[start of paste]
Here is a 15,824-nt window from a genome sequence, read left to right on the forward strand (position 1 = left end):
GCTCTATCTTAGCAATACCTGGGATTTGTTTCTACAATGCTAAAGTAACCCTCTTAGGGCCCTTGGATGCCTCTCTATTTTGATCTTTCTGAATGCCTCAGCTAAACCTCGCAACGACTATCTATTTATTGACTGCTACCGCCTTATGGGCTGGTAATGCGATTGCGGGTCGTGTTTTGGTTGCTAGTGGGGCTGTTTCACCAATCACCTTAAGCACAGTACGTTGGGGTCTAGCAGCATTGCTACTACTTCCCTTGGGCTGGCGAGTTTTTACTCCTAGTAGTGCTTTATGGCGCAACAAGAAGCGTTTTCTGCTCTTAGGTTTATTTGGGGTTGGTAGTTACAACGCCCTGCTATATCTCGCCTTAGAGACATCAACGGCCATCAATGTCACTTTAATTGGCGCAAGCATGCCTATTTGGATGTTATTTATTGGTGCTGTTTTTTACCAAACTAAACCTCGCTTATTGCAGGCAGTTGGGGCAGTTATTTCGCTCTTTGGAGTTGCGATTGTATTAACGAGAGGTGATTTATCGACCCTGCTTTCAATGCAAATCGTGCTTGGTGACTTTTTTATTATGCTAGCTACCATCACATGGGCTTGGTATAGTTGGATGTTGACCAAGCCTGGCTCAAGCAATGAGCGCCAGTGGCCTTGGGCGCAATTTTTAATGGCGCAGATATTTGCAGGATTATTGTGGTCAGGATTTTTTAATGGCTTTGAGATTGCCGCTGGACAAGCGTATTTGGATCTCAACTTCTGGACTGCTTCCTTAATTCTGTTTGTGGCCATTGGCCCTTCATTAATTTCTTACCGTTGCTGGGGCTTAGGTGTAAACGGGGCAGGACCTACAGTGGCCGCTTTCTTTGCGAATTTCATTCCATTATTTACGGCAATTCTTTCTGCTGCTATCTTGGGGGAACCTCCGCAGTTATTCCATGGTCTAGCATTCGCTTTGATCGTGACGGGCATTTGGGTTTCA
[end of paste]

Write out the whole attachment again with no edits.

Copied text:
Here is a 15,824-nt window from a genome sequence, read left to right on the forward strand (position 1 = left end):
GCTCTATCTTAGCAATACCTGGGATTTGTTTCTACAATGCTAAAGTAACCCTCTTAGGGCCCTTGGATGCCTCTCTATTTTGATCTTTCTGAATGCCTCAGCTAAACCTCGCAACGACTATCTATTTATTGACTGCTACCGCCTTATGGGCTGGTAATGCGATTGCGGGTCGTGTTTTGGTTGCTAGTGGGGCTGTTTCACCAATCACCTTAAGCACAGTACGTTGGGGTCTAGCAGCATTGCTACTACTTCCCTTGGGCTGGCGAGTTTTTACTCCTAGTAGTGCTTTATGGCGCAACAAGAAGCGTTTTCTGCTCTTAGGTTTATTTGGGGTTGGTAGTTACAACGCCCTGCTATATCTCGCCTTAGAGACATCAACGGCCATCAATGTCACTTTAATTGGCGCAAGCATGCCTATTTGGATGTTATTTATTGGTGCTGTTTTTTACCAAACTAAACCTCGCTTATTGCAGGCAGTTGGGGCAGTTATTTCGCTCTTTGGAGTTGCGATTGTATTAACGAGAGGTGATTTATCGACCCTGCTTTCAATGCAAATCGTGCTTGGTGACTTTTTTATTATGCTAGCTACCATCACATGGGCTTGGTATAGTTGGATGTTGACCAAGCCTGGCTCAAGCAATGAGCGCCAGTGGCCTTGGGCGCAATTTTTAATGGCGCAGATATTTGCAGGATTATTGTGGTCAGGATTTTTTAATGGCTTTGAGATTGCCGCTGGACAAGCGTATTTGGATCTCAACTTCTGGACTGCTTCCTTAATTCTGTTTGTGGCCATTGGCCCTTCATTAATTTCTTACCGTTGCTGGGGCTTAGGTGTAAACGGGGCAGGACCTACAGTGGCCGCTTTCTTTGCGAATTTCATTCCATTATTTACGGCAATTCTTTCTGCTGCTATCTTGGGGGAACCTCCGCAGTTATTCCATGGTCTAGCATTCGCTTTGATCGTGACGGGCATTTGGGTTTCA